Cultural Orphans in America

By Diana Loercher Pazicky | Go to book overview
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CHAPTER SIX
Sentimental Strategies in "Orphan Tales"

Mamma never kept house, and I never saw any body do it. -- THE WIDE, WIDE WORLD

Because orphans were such a ubiquitous and disturbing presence in mid nineteenth-centuryAmerican cities, it is hardly surprising that they figure so prominently in sentimental fiction. What is surprising, however, is that fictional orphans are so unrepresentative of society's real orphans, who were stationary, as opposed to upwardly mobile, members of the underclass. From a cultural standpoint, a literary work can be as important for those aspects of social reality it does not portray as for those it does. Insofar as one can reasonably analyze a novel in terms of a poetics of absence (what is left out) as well as a poetics of presence (what is put in), then this criterion becomes, beyond a standard of realism, a measure of ideology. Fiction that professes sympathy for "poor" orphans but does not depict genuine representatives of the category validates the charges of hypocrisy typically leveled at the sentimental genre. But the irony is that precisely because sentimental novels failed to depict the reality of orphanhood, they are a "realistic" mirror of the middle-class ideology that ordained the factual as well as the fictional exclusion of the poor from the family of the republic.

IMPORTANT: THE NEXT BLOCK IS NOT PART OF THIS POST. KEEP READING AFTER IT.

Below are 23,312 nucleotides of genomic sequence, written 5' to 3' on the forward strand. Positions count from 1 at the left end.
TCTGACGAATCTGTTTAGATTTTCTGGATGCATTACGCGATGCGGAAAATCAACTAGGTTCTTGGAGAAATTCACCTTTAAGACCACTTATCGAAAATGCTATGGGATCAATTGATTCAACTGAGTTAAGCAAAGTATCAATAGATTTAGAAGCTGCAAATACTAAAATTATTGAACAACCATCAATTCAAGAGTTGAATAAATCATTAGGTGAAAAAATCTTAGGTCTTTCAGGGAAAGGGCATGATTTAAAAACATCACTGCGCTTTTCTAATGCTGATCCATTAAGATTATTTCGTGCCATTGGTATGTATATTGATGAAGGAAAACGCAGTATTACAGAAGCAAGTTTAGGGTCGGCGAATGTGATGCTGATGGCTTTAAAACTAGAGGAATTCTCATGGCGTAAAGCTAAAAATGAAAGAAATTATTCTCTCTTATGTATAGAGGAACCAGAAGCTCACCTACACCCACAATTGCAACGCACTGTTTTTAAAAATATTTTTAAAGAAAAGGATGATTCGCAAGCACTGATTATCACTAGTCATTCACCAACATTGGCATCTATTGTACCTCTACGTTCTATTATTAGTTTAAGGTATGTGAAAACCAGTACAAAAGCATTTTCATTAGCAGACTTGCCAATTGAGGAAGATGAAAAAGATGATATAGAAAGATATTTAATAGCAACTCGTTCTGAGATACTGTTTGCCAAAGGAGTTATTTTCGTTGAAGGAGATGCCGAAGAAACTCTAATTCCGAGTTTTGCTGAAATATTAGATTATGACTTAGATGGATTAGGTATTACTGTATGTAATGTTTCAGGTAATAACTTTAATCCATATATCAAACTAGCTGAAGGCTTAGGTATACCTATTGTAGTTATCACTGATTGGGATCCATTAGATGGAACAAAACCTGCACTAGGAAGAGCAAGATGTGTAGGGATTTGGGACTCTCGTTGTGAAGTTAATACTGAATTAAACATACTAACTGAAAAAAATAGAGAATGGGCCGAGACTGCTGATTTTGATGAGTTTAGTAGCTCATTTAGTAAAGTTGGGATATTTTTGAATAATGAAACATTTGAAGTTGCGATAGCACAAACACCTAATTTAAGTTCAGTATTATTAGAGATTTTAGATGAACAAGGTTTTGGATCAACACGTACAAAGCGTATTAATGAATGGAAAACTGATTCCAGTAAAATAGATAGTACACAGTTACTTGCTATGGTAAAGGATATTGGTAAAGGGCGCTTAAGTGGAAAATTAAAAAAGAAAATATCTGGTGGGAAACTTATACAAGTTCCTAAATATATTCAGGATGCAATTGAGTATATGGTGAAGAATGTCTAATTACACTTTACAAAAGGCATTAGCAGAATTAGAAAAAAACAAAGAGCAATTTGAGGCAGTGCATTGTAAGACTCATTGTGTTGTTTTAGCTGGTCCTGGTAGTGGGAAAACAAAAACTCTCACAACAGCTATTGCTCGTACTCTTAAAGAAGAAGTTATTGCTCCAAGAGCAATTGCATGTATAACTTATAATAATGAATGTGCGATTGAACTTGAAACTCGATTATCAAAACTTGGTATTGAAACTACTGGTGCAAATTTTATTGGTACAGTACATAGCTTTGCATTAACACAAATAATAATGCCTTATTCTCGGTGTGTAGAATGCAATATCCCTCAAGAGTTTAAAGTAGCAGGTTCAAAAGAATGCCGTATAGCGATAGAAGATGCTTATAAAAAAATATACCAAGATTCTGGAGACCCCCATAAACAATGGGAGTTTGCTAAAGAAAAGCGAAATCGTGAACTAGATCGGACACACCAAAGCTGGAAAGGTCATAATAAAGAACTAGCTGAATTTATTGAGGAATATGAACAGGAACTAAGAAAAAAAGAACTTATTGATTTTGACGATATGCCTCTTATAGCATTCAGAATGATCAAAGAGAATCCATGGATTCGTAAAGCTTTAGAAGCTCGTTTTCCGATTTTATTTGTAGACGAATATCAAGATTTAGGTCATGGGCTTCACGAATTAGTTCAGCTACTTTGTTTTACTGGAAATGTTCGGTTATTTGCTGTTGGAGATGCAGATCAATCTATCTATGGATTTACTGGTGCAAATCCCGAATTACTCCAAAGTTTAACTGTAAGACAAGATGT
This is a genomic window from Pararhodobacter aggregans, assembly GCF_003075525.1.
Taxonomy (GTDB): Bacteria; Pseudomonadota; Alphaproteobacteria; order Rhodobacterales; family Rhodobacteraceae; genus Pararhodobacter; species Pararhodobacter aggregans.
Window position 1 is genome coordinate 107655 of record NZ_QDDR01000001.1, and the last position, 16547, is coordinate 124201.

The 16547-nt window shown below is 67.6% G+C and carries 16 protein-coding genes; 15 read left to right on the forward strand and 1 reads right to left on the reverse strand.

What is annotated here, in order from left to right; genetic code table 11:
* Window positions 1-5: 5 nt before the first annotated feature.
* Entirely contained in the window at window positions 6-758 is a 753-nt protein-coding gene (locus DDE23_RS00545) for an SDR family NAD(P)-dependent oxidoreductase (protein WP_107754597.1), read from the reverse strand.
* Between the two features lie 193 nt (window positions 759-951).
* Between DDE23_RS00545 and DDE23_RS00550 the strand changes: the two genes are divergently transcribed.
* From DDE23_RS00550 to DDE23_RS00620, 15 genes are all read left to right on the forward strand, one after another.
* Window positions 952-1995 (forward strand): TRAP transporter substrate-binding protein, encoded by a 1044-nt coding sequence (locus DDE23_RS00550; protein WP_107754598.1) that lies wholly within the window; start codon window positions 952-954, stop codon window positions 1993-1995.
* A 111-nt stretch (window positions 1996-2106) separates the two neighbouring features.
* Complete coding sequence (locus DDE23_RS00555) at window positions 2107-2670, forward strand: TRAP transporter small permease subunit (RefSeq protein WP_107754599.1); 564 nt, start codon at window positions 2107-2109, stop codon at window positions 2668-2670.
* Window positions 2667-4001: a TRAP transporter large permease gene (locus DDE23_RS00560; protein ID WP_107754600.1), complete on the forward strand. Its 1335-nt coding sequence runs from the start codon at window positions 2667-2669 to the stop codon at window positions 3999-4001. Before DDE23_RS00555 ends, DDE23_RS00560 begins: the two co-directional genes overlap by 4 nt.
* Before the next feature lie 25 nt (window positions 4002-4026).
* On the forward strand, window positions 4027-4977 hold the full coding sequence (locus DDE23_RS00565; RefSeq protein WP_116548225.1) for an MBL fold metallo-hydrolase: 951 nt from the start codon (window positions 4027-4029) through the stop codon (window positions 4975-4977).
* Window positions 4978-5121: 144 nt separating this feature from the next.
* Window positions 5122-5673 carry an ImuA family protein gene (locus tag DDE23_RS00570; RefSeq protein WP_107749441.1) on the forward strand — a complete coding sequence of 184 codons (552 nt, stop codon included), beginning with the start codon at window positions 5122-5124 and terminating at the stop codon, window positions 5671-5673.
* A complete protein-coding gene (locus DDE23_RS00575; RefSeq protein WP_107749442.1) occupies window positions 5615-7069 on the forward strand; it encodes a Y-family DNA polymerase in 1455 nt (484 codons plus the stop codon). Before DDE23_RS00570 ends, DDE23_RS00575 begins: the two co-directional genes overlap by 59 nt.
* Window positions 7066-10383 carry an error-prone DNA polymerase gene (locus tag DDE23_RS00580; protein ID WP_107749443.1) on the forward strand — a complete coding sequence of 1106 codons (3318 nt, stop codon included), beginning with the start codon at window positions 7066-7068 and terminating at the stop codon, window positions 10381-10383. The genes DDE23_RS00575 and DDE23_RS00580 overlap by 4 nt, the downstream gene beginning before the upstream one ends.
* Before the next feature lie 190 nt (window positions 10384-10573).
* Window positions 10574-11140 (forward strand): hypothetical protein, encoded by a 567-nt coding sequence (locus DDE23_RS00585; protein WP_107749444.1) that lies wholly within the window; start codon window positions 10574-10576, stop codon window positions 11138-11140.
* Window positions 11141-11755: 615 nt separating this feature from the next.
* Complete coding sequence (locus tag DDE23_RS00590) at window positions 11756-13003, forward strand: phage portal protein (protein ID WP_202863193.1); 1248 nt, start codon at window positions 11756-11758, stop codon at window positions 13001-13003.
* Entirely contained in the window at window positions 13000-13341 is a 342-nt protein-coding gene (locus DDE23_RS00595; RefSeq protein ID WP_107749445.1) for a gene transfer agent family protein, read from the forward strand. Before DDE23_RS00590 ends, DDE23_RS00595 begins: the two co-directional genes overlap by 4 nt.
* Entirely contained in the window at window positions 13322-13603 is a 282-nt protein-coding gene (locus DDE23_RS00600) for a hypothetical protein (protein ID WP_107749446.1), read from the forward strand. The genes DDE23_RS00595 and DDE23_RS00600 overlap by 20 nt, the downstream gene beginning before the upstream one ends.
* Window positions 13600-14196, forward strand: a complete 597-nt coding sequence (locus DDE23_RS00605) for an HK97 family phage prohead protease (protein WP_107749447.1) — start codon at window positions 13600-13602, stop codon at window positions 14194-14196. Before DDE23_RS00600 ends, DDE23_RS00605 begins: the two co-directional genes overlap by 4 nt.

It is not only in the sentimental novel that the poor received so little attention during this period. Robert Bremner surmises that the reason for the neglect of the poor in the canonical literature is not that they were unknown but that they were considered unworthy of notice. He maintains that the popular

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